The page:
Christianity is not about WWJWMTD. It is about WDJD. When was the last time any church focused on WDJD? If any church, at any time, does not focus on WDJD, it is a sad moment.
    WWJWMTD is what every other religion in the world is about: What we humans do. Christianity is about what God does.
    Yes. God accomplishes what humans can not do. Humans can not save themselves. God does that. i.e. Jesus did that!
    Further, the boastful neck tie that says “I love Jesus” is misdirected. That is not only not impressive, it is flat out false. He deserves to be loved. And humans are incapable of a perfect love. The claim of us doing anything for Jesus is a little bit of an insult.
    The proper tie is “Jesus loves me.” Why the hell would anybody want to love me? Jesus’ act of loving us is somewhere between foolish and unimaginably impressive, and absolutely humbling. It is by faith, that what Christ has done for us, that Christ makes anything His children do, acceptable. Nothing else makes it even remotely acceptable.

  4. Myth Buster says:

    Mark, Anytime you care to debate the truth of what I write, let me know. Flawed? Absolutely, but few people I know speak up “Faith without works is dead”
    http://www.Theresnothingnew.org/ and http://www.Removetheveil.com has my material posted from the last 8 years since I became a Born Again Christian. Look forward to your wisdom Mark.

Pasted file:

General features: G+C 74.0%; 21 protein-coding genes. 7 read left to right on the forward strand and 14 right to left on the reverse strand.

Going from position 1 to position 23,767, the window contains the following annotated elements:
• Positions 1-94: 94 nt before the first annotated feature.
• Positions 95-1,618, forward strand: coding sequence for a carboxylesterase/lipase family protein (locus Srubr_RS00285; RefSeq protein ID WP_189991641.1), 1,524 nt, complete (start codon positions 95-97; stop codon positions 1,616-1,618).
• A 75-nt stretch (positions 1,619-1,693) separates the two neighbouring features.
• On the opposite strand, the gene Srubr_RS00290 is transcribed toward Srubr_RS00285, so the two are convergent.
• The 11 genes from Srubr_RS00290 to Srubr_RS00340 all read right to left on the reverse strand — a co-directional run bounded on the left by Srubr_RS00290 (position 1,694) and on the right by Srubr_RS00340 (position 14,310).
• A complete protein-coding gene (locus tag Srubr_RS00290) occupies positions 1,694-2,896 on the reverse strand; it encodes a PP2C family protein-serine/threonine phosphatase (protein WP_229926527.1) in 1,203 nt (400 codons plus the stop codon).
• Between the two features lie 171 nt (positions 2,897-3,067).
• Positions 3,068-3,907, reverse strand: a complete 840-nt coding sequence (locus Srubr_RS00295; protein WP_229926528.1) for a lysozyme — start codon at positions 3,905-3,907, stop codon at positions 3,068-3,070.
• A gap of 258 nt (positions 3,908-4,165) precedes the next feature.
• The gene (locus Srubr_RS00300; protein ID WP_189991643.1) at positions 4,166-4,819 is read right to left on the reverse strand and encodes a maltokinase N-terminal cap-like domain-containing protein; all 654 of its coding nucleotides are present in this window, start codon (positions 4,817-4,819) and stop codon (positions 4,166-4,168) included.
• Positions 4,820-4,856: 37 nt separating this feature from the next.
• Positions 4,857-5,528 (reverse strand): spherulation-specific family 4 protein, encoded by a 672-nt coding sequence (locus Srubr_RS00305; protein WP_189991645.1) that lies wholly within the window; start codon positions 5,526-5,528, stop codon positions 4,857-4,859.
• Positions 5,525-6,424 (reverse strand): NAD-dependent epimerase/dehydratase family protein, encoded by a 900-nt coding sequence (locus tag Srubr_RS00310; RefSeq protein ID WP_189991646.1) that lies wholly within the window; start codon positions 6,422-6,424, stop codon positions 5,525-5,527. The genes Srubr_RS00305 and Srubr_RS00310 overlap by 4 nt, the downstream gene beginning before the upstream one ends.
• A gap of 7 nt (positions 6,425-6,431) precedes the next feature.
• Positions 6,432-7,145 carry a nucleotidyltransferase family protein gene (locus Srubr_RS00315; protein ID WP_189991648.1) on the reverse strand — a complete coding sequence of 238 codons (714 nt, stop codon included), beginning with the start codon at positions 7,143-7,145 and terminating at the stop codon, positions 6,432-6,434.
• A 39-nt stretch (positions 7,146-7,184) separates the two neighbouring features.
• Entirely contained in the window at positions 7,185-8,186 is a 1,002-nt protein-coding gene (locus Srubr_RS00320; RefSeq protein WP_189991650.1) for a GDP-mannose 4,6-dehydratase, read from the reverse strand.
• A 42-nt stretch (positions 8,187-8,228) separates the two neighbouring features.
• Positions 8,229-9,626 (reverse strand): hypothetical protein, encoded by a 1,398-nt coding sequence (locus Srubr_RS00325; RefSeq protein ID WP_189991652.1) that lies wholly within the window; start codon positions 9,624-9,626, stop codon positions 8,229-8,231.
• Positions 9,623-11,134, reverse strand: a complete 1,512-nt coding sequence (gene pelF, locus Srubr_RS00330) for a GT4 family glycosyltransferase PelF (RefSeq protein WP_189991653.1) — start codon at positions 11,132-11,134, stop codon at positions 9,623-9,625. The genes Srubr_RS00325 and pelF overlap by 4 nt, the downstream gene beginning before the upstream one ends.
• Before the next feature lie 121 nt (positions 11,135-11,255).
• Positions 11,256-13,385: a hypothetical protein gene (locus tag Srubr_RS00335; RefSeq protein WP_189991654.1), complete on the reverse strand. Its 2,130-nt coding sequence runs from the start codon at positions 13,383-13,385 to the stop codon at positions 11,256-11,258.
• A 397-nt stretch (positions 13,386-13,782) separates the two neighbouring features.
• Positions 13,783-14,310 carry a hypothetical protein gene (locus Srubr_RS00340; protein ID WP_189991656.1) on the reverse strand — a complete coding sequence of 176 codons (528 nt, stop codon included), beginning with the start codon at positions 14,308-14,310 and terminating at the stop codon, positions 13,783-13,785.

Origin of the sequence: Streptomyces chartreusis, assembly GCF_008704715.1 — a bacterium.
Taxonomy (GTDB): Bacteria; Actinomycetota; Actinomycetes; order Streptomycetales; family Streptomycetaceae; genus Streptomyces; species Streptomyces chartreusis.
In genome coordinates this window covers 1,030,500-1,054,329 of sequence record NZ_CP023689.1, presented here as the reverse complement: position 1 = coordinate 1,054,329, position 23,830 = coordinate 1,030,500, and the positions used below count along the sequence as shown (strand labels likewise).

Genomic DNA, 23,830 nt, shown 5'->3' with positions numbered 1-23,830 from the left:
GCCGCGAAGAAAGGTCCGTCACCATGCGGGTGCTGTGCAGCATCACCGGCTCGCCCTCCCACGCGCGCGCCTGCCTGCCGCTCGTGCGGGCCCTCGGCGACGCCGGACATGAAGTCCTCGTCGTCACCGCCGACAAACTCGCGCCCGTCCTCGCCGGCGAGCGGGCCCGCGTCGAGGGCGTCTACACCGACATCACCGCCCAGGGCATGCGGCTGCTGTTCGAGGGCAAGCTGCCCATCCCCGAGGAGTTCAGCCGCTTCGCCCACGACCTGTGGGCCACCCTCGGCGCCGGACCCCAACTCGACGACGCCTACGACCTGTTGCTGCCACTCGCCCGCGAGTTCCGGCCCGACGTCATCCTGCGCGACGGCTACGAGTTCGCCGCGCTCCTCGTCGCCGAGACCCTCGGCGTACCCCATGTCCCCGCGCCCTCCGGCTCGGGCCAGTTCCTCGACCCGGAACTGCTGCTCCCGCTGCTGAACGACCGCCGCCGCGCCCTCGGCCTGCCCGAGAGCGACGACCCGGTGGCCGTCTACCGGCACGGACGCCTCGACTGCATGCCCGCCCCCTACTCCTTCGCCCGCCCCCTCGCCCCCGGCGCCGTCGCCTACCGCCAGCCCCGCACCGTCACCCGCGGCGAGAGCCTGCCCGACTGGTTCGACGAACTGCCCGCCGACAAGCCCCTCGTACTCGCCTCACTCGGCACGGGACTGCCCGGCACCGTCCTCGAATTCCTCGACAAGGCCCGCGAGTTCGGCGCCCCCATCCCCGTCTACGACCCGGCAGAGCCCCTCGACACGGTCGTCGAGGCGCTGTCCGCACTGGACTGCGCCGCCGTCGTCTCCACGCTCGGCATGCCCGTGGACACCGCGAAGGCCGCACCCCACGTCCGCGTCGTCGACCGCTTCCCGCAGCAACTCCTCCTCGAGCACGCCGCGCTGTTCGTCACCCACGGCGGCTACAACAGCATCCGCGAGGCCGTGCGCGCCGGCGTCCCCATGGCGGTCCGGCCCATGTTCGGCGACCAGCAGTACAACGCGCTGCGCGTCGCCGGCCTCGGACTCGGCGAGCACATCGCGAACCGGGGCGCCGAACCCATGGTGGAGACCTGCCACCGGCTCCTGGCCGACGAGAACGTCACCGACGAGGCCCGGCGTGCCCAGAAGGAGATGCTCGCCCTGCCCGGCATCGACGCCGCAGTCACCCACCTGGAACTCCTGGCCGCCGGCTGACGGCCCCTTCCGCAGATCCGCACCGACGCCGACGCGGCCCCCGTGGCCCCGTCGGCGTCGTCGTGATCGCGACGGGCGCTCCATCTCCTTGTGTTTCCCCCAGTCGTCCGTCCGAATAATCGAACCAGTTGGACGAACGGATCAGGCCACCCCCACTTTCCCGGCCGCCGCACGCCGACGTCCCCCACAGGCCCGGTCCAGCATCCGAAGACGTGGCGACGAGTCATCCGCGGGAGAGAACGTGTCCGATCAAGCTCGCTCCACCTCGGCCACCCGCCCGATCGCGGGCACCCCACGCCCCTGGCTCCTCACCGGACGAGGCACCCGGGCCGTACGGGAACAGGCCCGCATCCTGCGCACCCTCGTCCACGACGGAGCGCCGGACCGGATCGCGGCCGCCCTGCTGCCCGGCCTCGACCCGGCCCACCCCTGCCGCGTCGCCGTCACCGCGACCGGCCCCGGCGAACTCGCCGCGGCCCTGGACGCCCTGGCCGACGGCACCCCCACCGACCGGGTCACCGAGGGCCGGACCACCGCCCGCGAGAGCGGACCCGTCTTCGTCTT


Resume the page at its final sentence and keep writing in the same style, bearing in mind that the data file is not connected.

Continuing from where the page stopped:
• Mark Sparkman says:

      Howard, you did not respond to my question. My point was that you are a bit preachy — and it is not an effective debate style. Bob is an educated man, and certainly knows who Ra was. Thus, you appear to be carrying coals to Newcastle.

      • Mark Sparkman says:

        p.s. I have been to your site and seen what you think of as logic and information. As for that debate, well, isn’t that what we’re doing? I do not fear your misguided mind. Fire it up, Howard.

  5. Myth Buster says:

    Well Mark, you are the one calling me flawed, so pick a topic; God Particle? Gravity? 6000 year old Earth? Evolution? What will it be Mark? Are you hot air or an educated man like Bob? He believes in all these things, bring him with you to the debate.

  6. Mark Sparkman says:

    Howard, since you so graciously offer me the choice of weapons, I will choose two.

    1) How is the KJV the “authoritative” Bible? This one is informative for me, though it could clearly be disputed.

    2) More to the point, how do you disprove one mythology with another?

    Finally, I don’t personally know Bob. But I do not need help here.

  7. Stormin Norman says:

    Great concept in article and in comments!